Haunts & Jaunts: Stigmatized properties: A retread from an article published June 22, 2017

Caveat emptor (let the buyer beware) is in play with real estate transactions. (Photo by Rick Hinton)

By Rick Hinton

Are you thinking about buying a house? Perhaps it will be a starter home or a forever home. It may be an older home or a newer one just starting its history. Buying your own home is an exciting journey that results in placing down permanent roots. As long as you ask the right questions, you might not end up with a stigmatized property.

Stigmatized properties have a past, and sometimes not a nice one. It might involve things that happened within its walls: murder, suicide, Aids, cult activity, drugs or prostitution. Also included in the mix could be phenomena – ghosts!

Caveat emptor (let the buyer beware) is in play with real estate transactions, with most states (Indiana included) not requiring notification of certain stigma attached to a property. The National Association of Realtor’s code of ethics mandates its agents to avoid “exaggeration, misrepresentation or concealment of pertinent facts.” The sellers, or Realtor, may not necessarily volunteer information yet have a duty to reply truthfully when asked direct questions. A lie constitutes misrepresentation.

The Residential Real Estate Sales Disclosure Form informs potential buyers about material defects: foundation, heating & cooling, termites, moisture, rodents, mold, appliances etc. What this form leaves out is any stigma attached to the property.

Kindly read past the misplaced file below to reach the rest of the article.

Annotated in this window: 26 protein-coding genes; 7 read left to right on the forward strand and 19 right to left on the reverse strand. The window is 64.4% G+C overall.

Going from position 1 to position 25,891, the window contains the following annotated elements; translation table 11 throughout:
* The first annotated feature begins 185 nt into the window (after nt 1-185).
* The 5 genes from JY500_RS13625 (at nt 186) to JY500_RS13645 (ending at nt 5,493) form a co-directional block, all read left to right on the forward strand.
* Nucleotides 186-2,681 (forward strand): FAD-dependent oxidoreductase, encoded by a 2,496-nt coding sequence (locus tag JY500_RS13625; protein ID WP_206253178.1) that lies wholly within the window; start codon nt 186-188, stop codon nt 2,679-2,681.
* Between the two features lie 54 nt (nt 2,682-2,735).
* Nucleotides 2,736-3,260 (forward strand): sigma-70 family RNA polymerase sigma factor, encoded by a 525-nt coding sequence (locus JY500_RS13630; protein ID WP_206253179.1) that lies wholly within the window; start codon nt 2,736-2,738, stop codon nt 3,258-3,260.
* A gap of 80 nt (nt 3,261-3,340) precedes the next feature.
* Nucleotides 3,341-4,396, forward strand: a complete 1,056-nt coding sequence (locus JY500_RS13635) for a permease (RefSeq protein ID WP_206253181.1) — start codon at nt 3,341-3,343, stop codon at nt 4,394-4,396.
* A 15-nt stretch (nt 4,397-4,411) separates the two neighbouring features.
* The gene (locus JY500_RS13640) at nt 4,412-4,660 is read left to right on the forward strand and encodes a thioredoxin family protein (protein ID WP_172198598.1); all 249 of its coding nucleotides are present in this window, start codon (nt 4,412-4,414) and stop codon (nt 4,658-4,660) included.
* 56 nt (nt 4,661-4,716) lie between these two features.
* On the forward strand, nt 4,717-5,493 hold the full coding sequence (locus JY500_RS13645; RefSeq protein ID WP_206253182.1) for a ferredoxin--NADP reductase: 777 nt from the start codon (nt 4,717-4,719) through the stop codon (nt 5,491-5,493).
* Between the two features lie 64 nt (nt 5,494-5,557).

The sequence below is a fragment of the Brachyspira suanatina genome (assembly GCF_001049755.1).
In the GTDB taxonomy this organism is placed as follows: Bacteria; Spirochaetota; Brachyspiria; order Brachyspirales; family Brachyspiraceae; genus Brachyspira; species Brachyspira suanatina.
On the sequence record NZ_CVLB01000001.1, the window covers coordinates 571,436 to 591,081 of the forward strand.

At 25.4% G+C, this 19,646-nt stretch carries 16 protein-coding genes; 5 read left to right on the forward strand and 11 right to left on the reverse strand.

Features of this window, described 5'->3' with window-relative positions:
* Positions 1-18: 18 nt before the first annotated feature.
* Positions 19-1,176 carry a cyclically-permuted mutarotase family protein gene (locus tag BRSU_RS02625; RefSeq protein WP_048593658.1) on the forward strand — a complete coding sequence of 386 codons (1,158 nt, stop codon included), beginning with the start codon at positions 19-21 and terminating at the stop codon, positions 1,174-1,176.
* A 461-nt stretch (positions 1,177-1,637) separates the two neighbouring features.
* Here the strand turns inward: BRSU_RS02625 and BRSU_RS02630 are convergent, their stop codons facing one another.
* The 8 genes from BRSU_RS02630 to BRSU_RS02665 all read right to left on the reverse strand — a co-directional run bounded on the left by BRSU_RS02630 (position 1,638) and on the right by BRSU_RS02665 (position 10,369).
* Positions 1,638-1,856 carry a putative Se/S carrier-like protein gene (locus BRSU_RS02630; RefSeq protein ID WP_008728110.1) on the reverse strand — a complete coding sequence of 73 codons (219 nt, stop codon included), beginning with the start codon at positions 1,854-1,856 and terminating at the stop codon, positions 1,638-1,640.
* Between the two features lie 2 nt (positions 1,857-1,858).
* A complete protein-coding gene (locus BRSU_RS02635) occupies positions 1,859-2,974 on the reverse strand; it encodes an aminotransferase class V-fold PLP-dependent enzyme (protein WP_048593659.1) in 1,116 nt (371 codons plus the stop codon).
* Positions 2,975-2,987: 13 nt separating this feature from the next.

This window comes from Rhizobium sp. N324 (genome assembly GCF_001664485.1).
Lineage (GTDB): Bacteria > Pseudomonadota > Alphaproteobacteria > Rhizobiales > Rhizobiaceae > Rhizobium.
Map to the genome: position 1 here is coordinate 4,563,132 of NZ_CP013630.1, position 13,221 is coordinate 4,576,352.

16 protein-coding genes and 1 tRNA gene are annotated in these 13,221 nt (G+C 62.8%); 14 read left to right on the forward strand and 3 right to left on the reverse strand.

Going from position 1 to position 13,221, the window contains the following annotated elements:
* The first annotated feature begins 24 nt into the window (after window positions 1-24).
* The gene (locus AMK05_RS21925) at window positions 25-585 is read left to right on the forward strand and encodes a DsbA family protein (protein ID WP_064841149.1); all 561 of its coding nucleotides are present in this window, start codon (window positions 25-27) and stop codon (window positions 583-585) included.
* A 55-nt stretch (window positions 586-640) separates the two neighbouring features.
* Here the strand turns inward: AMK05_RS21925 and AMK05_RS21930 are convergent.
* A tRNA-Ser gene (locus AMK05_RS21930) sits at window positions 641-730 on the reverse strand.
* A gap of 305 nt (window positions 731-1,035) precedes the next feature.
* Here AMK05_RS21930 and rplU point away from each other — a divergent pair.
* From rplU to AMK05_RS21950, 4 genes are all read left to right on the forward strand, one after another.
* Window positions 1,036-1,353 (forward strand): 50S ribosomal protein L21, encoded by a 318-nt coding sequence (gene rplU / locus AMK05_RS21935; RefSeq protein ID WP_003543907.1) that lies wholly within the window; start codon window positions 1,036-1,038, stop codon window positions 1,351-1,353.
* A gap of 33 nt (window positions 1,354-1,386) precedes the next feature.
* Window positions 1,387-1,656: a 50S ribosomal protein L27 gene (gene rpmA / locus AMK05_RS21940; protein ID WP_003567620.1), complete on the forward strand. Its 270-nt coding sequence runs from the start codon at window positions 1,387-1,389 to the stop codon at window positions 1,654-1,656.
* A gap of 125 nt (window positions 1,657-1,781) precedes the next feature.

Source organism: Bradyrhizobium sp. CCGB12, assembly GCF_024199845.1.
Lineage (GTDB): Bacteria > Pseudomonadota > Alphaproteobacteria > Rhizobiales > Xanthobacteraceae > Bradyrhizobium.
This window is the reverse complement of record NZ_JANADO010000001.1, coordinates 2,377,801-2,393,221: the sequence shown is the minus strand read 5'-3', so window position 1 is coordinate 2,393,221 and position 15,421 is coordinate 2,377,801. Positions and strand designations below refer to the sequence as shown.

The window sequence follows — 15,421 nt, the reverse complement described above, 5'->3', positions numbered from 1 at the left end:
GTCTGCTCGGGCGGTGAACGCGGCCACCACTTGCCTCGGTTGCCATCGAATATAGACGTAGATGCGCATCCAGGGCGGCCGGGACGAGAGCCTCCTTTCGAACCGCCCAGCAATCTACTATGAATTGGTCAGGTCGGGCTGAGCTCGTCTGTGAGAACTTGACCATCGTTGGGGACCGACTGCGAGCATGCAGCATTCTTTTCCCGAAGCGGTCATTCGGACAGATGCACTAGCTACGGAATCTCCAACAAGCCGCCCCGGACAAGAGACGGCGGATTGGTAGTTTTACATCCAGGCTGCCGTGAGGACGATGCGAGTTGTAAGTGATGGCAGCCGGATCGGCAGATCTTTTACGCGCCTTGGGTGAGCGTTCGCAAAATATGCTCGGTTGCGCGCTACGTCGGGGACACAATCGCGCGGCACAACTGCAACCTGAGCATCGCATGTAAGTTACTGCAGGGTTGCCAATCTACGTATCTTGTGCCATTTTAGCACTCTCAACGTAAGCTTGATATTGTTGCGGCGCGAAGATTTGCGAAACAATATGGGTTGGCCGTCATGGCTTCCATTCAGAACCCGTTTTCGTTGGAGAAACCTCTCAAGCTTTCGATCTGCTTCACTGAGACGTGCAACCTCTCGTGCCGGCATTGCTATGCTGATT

Many will not think twice about buying a stigmatized property, especially at cost savings. Presently, Indiana law requires a seller to inform a buyer if a property was used as a methamphetamine lab; and disclose if any death occurred in the house if the sellers are aware of it. I believe the matter of ghostly shenanigans also must be disclosed.

Two stigmatized properties in Indianapolis come to mind:

For example, the yellow house that formerly sat on the corner of Meridian and Main St. in downtown Greenwood. A daughter, in a drug haze, bludgeoned her mother with a hammer and dragged her lifeless body to the garage right across from Mrs. Curl’s Ice Cream. The house was for sale afterward with no takers.

Then, there is the Sylvia Likens murder house on East New York St. After the murder, the home went through a steady procession of being for sale, and on the off times, a rental unit. Nobody ever lasted long in the house.

Both properties were stigmatized and eventually demolished because of reports of paranormal activity. If this kind of property remains standing, it can take years – and hoping people forget – for them to sell.

A special thanks to Realtor Brenda Cook for the information related to this article.